2 LED Logic probe for CAN bus

Discussion in 'The Projects Forum' started by cork_ie, Jan 13, 2016.

  1. cork_ie

    Thread Starter Member

    Oct 8, 2011
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    Hi all,
    It's been a while since I posted on here but I am back again looking for help and ideas.
    My project is to build a quick and simple logic probe for CAN bus.
    I have all the oscilloscopes, CAN interfaces etc. , but I often just want to do a quick test to see if the bus is running or not.

    What I really want is to make a small battery powered logic probe with two flickering LED's that will tell me that data is running on both the CAN Low and CAN High lines of the bus.
    I don't want to unduly load the bus so I need something with a fairly high impedance input, 10K or greater.
    The two signal lines of the bus, CANH and CANL, in the quiescent recessive state, are passively biased to ≈ 2.5 V. The active state on the bus takes CANH ≈ 1V higher to ≈ 3.5V, and takes CANL ≈ 1V lower to ≈ 1.5V, creating a typical 2.0V differential signal.
    I have looked at several DIY logic probe circuits and unfortunately 2.5V is smack in the middle of the area of uncertainty between high and low in most logic circuits and a standard logic probe circuit is unlikely to be reliable.
     
    Last edited: Jan 13, 2016
  2. Papabravo

    Expert

    Feb 24, 2006
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    Yeah. What you want is a dual comparator with thresholds set to >4V and <1V for example. The outputs can drive separate LEDs or be wire-ORed together. Should be a straightforward circuit.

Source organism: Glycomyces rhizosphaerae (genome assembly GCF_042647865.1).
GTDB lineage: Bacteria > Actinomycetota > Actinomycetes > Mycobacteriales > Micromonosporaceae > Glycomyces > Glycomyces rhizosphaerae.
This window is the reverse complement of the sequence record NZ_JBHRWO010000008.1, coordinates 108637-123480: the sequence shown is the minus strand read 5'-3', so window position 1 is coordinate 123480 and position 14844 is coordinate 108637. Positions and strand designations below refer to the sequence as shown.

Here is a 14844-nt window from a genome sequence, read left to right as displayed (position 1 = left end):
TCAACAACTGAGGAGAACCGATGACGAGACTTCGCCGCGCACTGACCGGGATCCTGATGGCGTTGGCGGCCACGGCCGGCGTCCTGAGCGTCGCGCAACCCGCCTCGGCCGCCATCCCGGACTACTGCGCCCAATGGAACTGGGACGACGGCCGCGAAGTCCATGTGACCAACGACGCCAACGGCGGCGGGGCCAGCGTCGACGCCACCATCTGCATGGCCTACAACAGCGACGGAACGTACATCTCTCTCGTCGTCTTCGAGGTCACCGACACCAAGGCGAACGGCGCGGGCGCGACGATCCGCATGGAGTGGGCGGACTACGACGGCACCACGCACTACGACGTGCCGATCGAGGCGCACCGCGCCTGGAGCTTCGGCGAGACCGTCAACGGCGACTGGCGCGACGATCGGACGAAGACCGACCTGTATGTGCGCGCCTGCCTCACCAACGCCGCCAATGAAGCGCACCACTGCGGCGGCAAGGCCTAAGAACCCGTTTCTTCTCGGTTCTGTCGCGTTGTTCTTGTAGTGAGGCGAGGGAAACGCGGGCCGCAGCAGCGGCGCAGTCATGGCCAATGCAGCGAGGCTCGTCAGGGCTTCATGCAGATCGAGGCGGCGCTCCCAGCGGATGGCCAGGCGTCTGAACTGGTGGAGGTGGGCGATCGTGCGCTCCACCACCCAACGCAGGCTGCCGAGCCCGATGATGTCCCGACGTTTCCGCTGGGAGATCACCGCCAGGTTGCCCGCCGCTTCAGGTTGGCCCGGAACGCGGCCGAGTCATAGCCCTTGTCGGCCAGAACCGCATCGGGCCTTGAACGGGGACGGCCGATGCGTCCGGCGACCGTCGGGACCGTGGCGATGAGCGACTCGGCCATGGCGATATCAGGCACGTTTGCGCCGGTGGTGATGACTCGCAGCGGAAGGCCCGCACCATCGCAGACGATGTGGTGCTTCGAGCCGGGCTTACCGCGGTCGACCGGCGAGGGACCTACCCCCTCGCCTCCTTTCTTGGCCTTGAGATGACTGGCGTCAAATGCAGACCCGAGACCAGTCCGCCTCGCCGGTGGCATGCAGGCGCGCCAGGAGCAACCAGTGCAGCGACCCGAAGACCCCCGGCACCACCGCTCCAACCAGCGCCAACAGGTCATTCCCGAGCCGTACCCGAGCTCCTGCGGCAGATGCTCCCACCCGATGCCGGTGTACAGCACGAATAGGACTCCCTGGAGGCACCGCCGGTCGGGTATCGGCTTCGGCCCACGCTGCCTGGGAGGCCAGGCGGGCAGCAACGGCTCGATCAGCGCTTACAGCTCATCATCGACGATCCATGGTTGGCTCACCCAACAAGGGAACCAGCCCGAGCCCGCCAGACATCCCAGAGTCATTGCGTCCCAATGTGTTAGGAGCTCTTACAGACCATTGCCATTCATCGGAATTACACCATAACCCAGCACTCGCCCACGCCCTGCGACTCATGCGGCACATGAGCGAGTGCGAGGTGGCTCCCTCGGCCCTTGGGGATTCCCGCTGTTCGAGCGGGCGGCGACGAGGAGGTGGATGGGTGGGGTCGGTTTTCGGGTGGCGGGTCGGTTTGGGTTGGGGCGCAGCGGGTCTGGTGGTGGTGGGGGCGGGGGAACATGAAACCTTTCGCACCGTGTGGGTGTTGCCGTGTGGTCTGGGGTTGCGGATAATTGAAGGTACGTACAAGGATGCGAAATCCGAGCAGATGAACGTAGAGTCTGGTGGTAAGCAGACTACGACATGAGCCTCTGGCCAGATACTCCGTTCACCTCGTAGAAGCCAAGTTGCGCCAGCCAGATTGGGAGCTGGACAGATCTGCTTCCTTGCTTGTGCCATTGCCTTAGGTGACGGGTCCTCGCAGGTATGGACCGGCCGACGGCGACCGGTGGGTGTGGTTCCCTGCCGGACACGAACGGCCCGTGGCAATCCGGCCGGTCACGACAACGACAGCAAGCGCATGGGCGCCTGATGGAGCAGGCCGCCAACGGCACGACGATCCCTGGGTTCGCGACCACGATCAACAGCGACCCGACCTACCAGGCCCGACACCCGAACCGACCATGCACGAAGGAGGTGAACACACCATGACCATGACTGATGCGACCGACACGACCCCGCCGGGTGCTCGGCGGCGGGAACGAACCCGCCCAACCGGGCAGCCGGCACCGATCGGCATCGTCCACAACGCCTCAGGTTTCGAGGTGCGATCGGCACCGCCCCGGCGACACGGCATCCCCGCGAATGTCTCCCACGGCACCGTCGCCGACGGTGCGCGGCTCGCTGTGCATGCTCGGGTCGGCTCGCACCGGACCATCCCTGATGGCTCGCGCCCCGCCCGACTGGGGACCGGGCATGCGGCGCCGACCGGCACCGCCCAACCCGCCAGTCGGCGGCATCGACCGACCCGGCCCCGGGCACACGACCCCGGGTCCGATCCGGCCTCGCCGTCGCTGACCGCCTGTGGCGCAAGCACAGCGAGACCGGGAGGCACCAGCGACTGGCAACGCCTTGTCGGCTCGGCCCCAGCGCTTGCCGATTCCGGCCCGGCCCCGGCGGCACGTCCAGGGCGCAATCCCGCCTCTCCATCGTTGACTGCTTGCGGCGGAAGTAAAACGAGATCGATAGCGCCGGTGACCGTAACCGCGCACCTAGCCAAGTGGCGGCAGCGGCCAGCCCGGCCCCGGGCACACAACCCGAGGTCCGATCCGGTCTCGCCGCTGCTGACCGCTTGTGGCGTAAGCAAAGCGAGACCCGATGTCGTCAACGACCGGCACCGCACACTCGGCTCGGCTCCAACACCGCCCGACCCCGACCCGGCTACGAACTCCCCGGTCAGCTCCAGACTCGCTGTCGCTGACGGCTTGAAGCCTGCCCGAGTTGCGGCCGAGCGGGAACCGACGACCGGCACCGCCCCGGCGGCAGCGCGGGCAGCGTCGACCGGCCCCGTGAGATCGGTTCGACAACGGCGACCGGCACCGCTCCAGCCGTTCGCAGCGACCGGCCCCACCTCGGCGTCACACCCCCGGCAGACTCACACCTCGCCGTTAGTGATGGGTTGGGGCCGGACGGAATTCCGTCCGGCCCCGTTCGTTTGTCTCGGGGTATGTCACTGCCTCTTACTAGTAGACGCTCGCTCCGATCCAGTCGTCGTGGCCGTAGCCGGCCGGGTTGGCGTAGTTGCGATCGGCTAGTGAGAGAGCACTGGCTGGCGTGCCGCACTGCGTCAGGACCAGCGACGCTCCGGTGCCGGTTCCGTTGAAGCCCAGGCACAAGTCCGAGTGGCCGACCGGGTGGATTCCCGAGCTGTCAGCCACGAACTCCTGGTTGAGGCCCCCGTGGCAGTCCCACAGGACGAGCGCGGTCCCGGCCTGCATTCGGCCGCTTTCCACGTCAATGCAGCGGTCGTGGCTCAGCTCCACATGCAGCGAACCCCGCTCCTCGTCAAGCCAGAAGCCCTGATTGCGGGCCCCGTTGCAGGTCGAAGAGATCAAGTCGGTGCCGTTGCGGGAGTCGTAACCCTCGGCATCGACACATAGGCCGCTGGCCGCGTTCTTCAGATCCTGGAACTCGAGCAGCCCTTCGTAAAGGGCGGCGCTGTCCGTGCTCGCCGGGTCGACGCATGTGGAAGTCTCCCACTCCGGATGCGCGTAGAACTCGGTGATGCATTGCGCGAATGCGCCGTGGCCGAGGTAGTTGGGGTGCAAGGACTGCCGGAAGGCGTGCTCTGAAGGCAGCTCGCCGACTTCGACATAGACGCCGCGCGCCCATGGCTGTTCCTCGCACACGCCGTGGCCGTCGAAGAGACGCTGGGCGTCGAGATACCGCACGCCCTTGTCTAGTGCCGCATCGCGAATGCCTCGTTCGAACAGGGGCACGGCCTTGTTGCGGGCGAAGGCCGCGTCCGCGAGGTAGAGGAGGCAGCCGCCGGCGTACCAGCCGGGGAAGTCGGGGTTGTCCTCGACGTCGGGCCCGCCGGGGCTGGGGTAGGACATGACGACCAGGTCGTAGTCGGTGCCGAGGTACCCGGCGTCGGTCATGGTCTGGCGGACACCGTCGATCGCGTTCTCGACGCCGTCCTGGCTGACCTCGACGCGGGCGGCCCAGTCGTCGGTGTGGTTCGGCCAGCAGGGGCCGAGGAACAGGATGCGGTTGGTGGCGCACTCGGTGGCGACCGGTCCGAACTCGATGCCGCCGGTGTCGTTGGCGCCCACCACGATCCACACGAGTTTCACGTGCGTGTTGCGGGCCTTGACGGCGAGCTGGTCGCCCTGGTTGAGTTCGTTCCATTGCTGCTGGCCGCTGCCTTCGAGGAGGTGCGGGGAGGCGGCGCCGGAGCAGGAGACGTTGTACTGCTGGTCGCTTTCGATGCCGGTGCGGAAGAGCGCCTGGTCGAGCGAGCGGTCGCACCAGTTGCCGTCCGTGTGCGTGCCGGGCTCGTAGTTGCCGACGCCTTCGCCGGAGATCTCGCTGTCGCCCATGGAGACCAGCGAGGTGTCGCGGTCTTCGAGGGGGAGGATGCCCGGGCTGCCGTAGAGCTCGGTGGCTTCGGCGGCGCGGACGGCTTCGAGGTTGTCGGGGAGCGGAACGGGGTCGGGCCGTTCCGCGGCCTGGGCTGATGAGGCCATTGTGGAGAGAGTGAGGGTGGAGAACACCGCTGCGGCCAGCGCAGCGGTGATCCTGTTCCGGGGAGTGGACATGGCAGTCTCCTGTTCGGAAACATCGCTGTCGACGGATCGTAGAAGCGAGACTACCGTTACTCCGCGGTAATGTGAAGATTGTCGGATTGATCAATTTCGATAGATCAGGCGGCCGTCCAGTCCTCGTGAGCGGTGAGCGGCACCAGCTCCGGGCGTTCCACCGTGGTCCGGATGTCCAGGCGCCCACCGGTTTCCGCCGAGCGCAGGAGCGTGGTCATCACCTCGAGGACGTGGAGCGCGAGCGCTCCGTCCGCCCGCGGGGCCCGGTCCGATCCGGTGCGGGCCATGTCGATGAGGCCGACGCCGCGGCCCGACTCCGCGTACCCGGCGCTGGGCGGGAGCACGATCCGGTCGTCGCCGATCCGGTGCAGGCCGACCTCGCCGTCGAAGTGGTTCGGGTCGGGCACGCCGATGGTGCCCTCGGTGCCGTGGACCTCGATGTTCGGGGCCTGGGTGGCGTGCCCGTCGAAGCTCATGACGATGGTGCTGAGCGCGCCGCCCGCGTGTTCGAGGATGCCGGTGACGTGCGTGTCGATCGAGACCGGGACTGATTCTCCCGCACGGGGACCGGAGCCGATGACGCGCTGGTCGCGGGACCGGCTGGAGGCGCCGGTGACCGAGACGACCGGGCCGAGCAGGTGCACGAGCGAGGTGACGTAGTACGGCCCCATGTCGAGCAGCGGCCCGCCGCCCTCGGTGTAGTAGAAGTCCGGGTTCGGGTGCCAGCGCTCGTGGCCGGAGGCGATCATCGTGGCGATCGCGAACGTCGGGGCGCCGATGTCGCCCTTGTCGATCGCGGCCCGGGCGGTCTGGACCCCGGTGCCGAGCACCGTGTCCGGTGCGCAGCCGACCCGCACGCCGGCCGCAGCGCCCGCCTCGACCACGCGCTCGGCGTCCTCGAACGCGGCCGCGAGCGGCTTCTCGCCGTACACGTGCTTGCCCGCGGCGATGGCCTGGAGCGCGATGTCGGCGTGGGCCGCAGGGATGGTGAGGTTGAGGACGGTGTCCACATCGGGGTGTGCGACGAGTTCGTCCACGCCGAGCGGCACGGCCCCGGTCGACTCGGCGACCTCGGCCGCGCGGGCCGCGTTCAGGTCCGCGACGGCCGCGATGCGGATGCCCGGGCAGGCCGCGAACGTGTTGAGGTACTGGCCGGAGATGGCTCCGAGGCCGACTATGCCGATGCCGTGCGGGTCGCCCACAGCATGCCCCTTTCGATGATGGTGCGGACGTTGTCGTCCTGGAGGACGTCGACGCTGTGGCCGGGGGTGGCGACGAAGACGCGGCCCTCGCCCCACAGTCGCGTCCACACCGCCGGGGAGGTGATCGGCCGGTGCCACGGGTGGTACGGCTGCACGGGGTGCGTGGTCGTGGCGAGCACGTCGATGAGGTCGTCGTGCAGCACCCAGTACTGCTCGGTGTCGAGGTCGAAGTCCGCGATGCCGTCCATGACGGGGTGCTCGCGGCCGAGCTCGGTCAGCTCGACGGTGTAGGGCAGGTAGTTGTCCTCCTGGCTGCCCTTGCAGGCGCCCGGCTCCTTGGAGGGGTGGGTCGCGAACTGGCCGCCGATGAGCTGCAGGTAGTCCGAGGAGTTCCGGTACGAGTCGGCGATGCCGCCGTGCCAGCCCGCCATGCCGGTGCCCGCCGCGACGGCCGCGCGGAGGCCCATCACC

3. #12

    Expert

    Nov 30, 2010
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    I would make the deadband from 2V to 3V with a high impedance divider to set the unconnected input at 2.5V. Using 5V CMOS R-R Dual op-am. Buss can pull the input high (3.5V) or low (1.5V). I poked the internet 2 or 3 times today looking for an excellent battery for this, and my google-fu doesn't seem to be working. (3) AA batteries? A Lithium at 3.6V? Not really sure what the limits are today. A probe should be convenient in your hand, but I can't seem to imagine the batteries correctly.

    What number is that 2.5V regulator chip that MikeML is so good with? I think I'm going to need one for this.

    Found it. TL431
     
    Last edited: Jan 13, 2016
  4. AnalogKid

    Distinguished Member

    Aug 1, 2013
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    Do you want to test each line independently for signal activity (2 LEDs), or only indicate that the bus is changing between valid 0 and 1 states (1 LED)?

    ak
     
  5. #12

    Expert

    Nov 30, 2010
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    Something like this:
     
  6. cork_ie

    Thread Starter Member

    Oct 8, 2011
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    I have just been looking at LM339 spec sheet which should do the trick, it is a quad comparator and I can use the two spare outputs to drive a buzzer to also give an additional audible signal indicating bus activity.
    For the battery I am considering 2 x 3V button cells in series with a simple momentarily push to make switch as I will only to operate it for a few seconds .